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Intel partners reveal plans for new processor socket designs

In a memo copied to DailyTech, Intel partners recently discussed details regarding Intel's next-generation socket designs.

Intel's next-generation processor family, codenamed Nehalem, integrates the memory controller directly onto the processor die -- a feature already standard on AMD's K8 and K10 core architecture. 

Where companies traditionally increase pin count for new processor designs, Intel's LGA715 (also dubbed Socket H) will actually decrease the amount of pins from 775 to 715.  Since the memory controller will reside on the processor, Nehalem processors no longer need the additional signaling from the processor to the Northbridge. 

Guidance released to Japanese PC Watch claims this new desktop socket will actually utilize a 1160-pin LGA1160 design instead. Intel officials would not reveal exact pin count details.

LGA1366, on the other hand, will greatly increase the pin-count for cross-CPU communication via Intel's QuickPath Interface.  AMD increased its pin-count for server chipsets when it migrated from PGA940 to LGA1207 design last year.

Server Nehalem processors will use Registered DDR3 memory; desktop processors will utilize the unregistered variant.   While not electrically compatible with DDR2, DDR3 still uses 240 pins for signally thus eliminating the need to increase pins on account of the system memory.

As one Intel engineer who agreed to speak on conditions of anonymity put it, "We try to reduce the pin counts as much as possible to eliminate cross talk and other interference." He adds, "But we do try to leave some pins for overhead and future use."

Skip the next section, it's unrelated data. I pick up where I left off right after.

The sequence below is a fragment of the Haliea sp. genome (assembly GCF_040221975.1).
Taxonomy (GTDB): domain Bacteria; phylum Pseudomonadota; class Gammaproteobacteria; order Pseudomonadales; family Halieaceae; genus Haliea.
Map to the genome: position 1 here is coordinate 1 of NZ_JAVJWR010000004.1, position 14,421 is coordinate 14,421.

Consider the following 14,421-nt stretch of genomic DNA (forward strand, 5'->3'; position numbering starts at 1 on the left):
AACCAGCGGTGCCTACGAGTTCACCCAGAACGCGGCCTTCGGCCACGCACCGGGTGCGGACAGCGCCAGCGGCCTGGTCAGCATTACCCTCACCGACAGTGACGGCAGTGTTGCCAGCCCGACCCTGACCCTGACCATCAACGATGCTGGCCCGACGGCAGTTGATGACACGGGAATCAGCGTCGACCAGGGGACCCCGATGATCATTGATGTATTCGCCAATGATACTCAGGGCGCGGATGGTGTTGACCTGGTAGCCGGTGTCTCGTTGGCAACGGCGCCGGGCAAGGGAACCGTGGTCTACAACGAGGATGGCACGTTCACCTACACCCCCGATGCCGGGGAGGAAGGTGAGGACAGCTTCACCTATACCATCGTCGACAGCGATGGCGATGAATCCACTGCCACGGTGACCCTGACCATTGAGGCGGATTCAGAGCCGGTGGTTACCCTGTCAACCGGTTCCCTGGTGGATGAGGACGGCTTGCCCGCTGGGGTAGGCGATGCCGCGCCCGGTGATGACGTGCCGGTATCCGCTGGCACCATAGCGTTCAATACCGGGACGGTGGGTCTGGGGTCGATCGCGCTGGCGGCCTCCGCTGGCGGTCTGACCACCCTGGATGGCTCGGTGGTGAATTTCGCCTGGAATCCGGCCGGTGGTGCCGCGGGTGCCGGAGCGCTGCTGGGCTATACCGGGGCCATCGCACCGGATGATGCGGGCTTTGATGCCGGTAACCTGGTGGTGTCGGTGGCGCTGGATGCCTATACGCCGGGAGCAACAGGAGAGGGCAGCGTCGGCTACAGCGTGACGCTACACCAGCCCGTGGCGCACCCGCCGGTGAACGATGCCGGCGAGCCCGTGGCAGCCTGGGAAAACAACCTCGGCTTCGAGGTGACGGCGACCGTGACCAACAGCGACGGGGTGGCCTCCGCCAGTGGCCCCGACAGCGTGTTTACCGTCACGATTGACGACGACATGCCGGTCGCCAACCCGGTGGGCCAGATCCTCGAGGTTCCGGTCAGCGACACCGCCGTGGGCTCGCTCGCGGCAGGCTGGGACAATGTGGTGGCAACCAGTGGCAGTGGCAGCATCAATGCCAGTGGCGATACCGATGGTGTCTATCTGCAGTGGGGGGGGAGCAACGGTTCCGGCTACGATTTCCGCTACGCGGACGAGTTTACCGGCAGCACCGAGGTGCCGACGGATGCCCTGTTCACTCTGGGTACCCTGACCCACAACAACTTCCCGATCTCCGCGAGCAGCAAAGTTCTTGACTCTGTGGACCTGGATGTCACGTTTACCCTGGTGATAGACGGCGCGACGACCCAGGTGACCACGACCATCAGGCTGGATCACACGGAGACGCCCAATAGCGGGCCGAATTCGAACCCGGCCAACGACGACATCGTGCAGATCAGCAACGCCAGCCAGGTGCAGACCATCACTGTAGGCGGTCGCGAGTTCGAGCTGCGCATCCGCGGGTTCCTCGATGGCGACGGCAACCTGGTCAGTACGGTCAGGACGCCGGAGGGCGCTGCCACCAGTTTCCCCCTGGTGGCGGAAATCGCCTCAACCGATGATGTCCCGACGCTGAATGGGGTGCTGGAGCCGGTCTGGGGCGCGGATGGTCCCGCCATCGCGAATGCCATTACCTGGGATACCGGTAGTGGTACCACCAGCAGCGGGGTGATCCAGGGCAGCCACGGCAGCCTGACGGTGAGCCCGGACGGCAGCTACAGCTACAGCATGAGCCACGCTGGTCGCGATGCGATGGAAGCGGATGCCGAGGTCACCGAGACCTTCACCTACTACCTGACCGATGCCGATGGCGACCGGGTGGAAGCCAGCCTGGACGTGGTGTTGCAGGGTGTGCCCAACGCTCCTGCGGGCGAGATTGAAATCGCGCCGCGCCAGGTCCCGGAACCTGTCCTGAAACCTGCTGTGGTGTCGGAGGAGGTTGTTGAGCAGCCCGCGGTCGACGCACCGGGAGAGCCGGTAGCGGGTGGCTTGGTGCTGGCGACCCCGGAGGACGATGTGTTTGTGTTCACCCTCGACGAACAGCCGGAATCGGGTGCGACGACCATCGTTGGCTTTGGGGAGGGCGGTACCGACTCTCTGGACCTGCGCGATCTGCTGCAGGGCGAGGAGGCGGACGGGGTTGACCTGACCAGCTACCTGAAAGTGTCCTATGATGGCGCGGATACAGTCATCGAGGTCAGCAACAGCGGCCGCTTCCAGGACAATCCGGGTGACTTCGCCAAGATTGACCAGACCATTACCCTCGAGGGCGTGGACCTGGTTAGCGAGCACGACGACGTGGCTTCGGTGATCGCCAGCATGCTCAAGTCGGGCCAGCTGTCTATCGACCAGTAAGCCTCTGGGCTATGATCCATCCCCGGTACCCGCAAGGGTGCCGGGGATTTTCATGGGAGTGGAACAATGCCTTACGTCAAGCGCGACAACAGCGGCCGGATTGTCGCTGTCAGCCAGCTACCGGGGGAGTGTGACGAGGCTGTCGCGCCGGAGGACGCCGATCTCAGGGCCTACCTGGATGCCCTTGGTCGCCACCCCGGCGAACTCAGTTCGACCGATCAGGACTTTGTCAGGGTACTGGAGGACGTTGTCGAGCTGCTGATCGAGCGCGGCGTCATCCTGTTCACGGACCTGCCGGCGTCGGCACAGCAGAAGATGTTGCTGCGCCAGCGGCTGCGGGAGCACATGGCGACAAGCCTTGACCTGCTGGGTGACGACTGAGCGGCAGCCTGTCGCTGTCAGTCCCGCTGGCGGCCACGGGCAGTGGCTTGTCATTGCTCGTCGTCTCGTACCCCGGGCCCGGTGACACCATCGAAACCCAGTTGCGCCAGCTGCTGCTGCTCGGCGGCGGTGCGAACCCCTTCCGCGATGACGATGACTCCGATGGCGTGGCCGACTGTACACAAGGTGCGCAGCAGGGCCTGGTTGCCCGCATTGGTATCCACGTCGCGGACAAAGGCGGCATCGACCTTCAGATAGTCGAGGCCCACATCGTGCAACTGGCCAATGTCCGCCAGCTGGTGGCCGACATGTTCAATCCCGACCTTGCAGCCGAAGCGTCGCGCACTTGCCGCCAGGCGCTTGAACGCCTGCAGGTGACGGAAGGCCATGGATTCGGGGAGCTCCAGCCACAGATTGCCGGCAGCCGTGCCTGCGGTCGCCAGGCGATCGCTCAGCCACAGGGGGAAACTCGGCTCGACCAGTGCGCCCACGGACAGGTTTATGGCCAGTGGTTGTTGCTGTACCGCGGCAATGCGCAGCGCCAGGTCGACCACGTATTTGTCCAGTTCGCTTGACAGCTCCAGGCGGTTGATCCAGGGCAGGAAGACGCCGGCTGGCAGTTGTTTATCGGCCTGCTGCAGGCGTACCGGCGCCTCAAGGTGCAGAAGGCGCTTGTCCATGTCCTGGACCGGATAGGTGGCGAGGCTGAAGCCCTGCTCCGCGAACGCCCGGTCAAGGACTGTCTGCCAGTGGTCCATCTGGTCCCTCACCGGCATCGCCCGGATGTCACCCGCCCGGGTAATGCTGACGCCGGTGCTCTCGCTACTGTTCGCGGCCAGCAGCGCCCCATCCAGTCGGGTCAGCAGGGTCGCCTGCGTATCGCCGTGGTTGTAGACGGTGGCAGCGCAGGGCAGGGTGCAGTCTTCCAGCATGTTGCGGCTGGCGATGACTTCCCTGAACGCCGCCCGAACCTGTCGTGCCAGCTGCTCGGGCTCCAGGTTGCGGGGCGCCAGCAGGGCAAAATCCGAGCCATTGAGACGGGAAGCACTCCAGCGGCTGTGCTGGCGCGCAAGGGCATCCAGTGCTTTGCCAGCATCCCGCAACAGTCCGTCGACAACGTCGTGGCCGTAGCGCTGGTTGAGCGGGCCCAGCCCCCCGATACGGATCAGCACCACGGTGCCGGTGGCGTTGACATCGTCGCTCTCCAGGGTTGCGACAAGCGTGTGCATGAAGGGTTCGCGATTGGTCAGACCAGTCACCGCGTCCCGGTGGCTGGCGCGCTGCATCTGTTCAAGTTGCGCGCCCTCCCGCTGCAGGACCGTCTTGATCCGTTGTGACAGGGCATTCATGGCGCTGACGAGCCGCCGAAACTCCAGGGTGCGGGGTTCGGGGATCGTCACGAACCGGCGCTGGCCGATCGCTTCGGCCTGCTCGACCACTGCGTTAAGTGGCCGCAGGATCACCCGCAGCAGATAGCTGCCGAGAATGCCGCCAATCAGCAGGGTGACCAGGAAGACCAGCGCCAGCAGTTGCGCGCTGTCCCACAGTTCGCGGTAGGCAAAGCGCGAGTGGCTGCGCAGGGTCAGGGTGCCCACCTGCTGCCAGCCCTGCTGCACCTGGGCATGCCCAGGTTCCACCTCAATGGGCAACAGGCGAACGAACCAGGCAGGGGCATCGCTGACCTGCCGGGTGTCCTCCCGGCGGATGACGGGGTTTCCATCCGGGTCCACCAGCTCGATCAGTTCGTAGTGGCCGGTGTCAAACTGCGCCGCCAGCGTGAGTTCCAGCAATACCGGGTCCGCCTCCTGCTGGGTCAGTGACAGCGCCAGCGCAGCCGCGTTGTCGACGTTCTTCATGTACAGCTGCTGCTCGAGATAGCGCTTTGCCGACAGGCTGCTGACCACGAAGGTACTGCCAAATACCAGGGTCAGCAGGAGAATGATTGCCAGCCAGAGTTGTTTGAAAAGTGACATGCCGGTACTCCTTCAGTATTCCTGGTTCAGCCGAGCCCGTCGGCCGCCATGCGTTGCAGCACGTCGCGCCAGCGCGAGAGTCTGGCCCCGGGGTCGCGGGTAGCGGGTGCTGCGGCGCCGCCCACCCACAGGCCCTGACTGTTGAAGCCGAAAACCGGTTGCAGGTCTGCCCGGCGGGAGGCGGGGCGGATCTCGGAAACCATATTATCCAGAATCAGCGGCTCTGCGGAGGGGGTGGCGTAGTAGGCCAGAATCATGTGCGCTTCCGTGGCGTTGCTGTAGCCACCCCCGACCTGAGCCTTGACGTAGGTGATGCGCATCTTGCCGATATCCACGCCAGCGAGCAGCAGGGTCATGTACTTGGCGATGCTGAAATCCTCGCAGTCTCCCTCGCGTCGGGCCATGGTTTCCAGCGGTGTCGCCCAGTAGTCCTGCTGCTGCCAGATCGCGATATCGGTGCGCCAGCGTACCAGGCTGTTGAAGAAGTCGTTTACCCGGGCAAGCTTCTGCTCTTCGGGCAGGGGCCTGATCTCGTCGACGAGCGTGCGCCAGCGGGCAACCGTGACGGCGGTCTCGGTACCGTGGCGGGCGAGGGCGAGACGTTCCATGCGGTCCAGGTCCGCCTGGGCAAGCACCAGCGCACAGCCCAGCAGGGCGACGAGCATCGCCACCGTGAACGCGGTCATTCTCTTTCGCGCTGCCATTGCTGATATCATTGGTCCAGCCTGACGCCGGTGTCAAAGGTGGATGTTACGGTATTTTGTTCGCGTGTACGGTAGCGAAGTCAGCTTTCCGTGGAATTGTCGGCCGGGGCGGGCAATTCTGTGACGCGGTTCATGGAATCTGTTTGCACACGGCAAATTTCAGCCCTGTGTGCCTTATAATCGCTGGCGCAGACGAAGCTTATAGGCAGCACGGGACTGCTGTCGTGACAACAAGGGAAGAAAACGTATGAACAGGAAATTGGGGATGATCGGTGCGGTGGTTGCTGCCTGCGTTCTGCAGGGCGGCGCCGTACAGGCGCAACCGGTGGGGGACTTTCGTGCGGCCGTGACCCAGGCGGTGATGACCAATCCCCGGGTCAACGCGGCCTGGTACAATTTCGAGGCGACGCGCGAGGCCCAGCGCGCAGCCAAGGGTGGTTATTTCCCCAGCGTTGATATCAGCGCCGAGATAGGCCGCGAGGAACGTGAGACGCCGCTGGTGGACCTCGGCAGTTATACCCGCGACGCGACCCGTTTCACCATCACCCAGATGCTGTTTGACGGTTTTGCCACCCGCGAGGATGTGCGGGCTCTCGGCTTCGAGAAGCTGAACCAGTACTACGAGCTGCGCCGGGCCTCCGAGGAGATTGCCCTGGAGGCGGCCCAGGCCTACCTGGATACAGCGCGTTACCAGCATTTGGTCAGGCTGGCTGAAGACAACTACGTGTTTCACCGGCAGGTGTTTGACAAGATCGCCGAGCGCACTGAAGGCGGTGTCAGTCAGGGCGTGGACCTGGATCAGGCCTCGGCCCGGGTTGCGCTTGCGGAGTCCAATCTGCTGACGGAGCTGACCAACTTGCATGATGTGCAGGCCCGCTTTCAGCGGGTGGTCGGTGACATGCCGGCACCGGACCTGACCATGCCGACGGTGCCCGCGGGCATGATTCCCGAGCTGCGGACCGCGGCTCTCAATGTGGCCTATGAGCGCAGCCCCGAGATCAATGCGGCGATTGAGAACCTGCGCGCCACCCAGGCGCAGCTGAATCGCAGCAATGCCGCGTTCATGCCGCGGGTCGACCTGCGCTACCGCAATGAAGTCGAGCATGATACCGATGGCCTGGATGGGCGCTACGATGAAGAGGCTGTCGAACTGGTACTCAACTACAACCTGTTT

Nehalem-based CPUs will use Intel's second-generation land grid array (LGA) design.  The use of "pins" in context of the land grid array is a bit of a misnomer as the processor interfaces with the socket design via pads rather than pins.  This LGA design is recognized by both AMD and Intel for its ability to increase "pin" density and durability.  

Corporate roadmaps from Tyan and Supermicro both detail LGA1366 designs for sampling by the end of Q2 2008.  Desktop LGA715 variants, on the other hand, won't see mass production until the second half of 2008, with a target launch of Q4 2008.

Intel guidance slates LGA1366 Tylersburg chipsets for a Q3 2008 launch.  Desktop Havendale and Lynnfield chipsets using the LGA715 design are on the record for Q4 2008.

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Correct me if I'm wrong please.
By spidey81 on 11/29/2007 7:49:26 AM , Rating: 2
As someone who is always trying to help out the little guys, I've been trying to find reasons to upgrade to AMD when it comes time to build a new machine in the spring. This appears to be one reason to go with AMD, as I don't believe it's scheduled for them to go with a new socket until 2010 with "Bulldozer". So the current socket AM2/AM2+ design will give your motherboard/processor choices about a year more of life if you will. But like I said, please correct me if I'm wrong.

RE: Correct me if I'm wrong please.
By imperator3733 on 11/29/2007 4:49:18 PM , Rating: 2
Socket AM3 is coming out in mid 2008 with the 45nm processors and supports DDR3. AM3 processors are supposed to be backwards compatible with AM2+ (they have both DDR2 and DDR3 memory controllers), however, so you could always get an AM2+ motherboard and CPU now and later upgrade the CPU to a 45nm/DDR3 one.

By Black69ta on 12/2/2007 4:18:25 PM , Rating: 2
How is AM3 backward compatible with AM2+? The memory controller is on Die so maybe that is not and issue, both DDR2 and DDR3 have 240 pins but are keyed different so there would have to be different memory sockets on the board right? Also with the controller on the CPU doesn't that mean that with different signaling and timings between DDR2 and DDR3 you couldn't have the same CPU socket using the same traces for the different standards could you?

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